20 April 2008

Publishing Update

The UK-and-Commonwealth edition of my Becoming Shakespeare (sporting a new subtitle and a new jacket, but otherwise unchanged) has just appeared from Constable & Robinson. The book received a very gratifying write-up in The Express, though it doesn't seem to be available on-line. Here's hoping for some overseas sales, since the US dollar is worth little more than Monopoly money these days.

18 April 2008

And a Strange Day It Was

Yesterday was one of the more surreal days I've had in a while.

I headed into New York for lunch with two friends at AOC on Bleecker Street. We sat in the outdoor patio area in the back, enjoying the loveliest day so far in 2008. As lunch was winding down, though, the exceedingly polite waiter came up to us and said, "Excuse me, but we're having a fire."

We did what any reasonable people would do in such a situation: we sat still and blinked at him uncomprehendingly.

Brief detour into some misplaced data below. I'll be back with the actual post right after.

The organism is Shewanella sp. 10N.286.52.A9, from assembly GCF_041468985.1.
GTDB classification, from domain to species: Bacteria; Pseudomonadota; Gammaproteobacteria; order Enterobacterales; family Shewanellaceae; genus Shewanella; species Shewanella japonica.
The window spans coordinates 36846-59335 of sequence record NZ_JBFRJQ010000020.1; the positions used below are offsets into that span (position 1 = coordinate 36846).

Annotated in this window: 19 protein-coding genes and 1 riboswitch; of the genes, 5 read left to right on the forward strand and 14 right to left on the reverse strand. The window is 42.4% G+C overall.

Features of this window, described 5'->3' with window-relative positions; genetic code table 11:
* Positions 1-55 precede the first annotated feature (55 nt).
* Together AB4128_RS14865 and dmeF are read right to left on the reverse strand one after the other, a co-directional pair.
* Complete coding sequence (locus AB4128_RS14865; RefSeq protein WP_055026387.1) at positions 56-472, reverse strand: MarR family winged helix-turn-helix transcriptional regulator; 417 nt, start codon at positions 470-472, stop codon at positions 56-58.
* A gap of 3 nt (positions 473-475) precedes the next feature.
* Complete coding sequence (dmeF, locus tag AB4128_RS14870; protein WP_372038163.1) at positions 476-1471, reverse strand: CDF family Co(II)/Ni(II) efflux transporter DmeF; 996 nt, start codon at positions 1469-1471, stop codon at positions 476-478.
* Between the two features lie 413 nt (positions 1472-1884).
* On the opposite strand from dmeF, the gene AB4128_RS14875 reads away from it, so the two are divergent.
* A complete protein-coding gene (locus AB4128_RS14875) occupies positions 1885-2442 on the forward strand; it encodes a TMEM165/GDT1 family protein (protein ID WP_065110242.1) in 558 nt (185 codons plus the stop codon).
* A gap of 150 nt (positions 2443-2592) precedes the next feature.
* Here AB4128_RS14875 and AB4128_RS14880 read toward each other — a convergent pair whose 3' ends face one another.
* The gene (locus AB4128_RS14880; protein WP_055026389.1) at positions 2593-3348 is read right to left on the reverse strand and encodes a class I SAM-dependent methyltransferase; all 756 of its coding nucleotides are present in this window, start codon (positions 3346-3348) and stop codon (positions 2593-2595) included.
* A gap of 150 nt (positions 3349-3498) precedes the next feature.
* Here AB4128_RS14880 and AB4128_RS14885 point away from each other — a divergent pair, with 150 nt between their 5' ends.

Then, with a teensie bit more urgency in his voice: "I'm sorry, but we're having a fire, and everyone will have to leave."

We grudgingly gathered up our belongings and shuffled out, thinking that perhaps a pot in the kitchen had boiled over. Once we got out, though, we looked back at the building, and saw great tongues of flame leaping from the roof. Some of them were ten or fifteen feet high. And when someone tried to douse the fire by pouring something on it, the flames just leapt higher and windows exploded.

So we stood across the street, glasses of wine in hand, watching the blaze on a lovely spring afternoon. We got to see firemen breaking down doors and all kinds o' fun stuff. Who knew the restaurant threw in an entertainment package at no extra charge?